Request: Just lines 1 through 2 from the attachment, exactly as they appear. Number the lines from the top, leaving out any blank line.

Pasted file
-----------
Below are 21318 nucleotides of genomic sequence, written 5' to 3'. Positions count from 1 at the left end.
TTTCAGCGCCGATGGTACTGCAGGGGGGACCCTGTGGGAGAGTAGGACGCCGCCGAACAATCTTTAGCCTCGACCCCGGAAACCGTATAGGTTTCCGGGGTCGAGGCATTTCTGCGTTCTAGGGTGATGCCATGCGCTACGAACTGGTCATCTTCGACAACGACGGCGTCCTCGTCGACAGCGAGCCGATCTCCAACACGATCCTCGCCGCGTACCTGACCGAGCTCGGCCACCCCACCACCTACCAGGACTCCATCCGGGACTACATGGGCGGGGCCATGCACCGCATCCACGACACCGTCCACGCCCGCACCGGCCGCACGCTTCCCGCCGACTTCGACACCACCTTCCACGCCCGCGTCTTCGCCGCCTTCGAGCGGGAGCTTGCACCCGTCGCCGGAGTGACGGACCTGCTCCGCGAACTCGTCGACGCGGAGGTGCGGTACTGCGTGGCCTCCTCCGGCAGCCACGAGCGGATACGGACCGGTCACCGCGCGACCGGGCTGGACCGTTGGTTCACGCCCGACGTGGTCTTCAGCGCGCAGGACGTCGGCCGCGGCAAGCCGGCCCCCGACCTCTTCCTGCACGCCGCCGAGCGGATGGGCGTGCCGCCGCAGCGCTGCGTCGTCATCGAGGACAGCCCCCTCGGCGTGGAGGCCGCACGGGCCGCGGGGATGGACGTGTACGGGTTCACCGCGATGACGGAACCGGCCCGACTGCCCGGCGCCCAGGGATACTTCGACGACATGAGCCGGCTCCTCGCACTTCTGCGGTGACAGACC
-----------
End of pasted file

Below are 21318 nucleotides of genomic sequence, written 5' to 3'. Positions count from 1 at the left end.
TTTCAGCGCCGATGGTACTGCAGGGGGGACCCTGTGGGAGAGTAGGACGCCGCCGAACAATCTTTAGCCTCGACCCCGGAAACCGTATAGGTTTCCGGGGTCGAGGCATTTCTGCGTTCTAGGGTGATGCCATGCGCTACGAACTGGTCATCTTCGACAACGACGGCGTCCTCGTCGACAGCGAGCCGATCTCCAACACGATCCTCGCCGCGTACCTGACCGAGCTCGGCCACCCCACCACCTACCAGGACTCCATCCGGGACTACATGGGCGGGGCCATGCACCGCATCCACGACACCGTCCACGCCCGCACCGGCCGCACGCTTCCCGCCGACTTCGACACCACCTTCCACGCCCGCGTCTTCGCCGCCTTCGAGCGGGAGCTTGCACCCGTCGCCGGAGTGACGGACCTGCTCCGCGAACTCGTCGACGCGGAGGTGCGGTACTGCGTGGCCTCCTCCGGCAGCCACGAGCGGATACGGACCGGTCACCGCGCGACCGGGCTGGACCGTTGGTTCACGCCCGACGTGGTCTTCAGCGCGCAGGACGTCGGCCGCGGCAAGCCGGCCCCCGACCTCTTCCTGCACGCCGCCGAGCGGATGGGCGTGCCGCCGCAGCGCTGCGTCGTCATCGAGGACAGCCCCCTCGGCGTGGAGGCCGCACGGGCCGCGGGGATGGACGTGTACGGGTTCACCGCGATGACGGAACCGGCCCGACTGCCCGGCGCCCAGGGATACTTCGACGACATGAGCCGGCTCCTCGCACTTCTGCGGTGACAGACC